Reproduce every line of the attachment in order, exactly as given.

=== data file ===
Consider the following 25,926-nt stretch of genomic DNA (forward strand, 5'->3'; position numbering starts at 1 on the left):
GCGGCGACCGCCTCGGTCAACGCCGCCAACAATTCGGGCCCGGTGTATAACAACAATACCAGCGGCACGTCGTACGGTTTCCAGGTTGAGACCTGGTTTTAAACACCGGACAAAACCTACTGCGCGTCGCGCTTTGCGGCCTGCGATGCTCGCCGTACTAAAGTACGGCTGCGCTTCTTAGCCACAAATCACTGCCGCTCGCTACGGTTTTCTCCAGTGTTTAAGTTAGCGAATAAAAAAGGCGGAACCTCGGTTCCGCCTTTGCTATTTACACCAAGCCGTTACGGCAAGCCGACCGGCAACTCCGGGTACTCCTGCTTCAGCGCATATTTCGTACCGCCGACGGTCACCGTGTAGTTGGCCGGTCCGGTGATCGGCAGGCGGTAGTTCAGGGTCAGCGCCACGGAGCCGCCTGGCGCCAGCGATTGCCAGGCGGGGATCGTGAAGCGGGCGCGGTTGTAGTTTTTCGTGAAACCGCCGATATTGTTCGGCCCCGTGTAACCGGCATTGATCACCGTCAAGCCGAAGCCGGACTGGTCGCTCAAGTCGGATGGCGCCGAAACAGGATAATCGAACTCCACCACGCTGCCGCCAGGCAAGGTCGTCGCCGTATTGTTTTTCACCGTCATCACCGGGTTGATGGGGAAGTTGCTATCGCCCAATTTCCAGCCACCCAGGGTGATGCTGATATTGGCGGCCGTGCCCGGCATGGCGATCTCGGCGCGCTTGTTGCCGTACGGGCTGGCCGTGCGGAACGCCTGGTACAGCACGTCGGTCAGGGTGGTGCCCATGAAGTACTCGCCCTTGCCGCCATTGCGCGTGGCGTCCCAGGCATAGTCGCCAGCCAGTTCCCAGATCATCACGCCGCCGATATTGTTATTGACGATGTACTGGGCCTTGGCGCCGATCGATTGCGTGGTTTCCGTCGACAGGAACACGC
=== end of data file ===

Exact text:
Consider the following 25,926-nt stretch of genomic DNA (forward strand, 5'->3'; position numbering starts at 1 on the left):
GCGGCGACCGCCTCGGTCAACGCCGCCAACAATTCGGGCCCGGTGTATAACAACAATACCAGCGGCACGTCGTACGGTTTCCAGGTTGAGACCTGGTTTTAAACACCGGACAAAACCTACTGCGCGTCGCGCTTTGCGGCCTGCGATGCTCGCCGTACTAAAGTACGGCTGCGCTTCTTAGCCACAAATCACTGCCGCTCGCTACGGTTTTCTCCAGTGTTTAAGTTAGCGAATAAAAAAGGCGGAACCTCGGTTCCGCCTTTGCTATTTACACCAAGCCGTTACGGCAAGCCGACCGGCAACTCCGGGTACTCCTGCTTCAGCGCATATTTCGTACCGCCGACGGTCACCGTGTAGTTGGCCGGTCCGGTGATCGGCAGGCGGTAGTTCAGGGTCAGCGCCACGGAGCCGCCTGGCGCCAGCGATTGCCAGGCGGGGATCGTGAAGCGGGCGCGGTTGTAGTTTTTCGTGAAACCGCCGATATTGTTCGGCCCCGTGTAACCGGCATTGATCACCGTCAAGCCGAAGCCGGACTGGTCGCTCAAGTCGGATGGCGCCGAAACAGGATAATCGAACTCCACCACGCTGCCGCCAGGCAAGGTCGTCGCCGTATTGTTTTTCACCGTCATCACCGGGTTGATGGGGAAGTTGCTATCGCCCAATTTCCAGCCACCCAGGGTGATGCTGATATTGGCGGCCGTGCCCGGCATGGCGATCTCGGCGCGCTTGTTGCCGTACGGGCTGGCCGTGCGGAACGCCTGGTACAGCACGTCGGTCAGGGTGGTGCCCATGAAGTACTCGCCCTTGCCGCCATTGCGCGTGGCGTCCCAGGCATAGTCGCCAGCCAGTTCCCAGATCATCACGCCGCCGATATTGTTATTGACGATGTACTGGGCCTTGGCGCCGATCGATTGCGTGGTTTCCGTCGACAGGAACACGC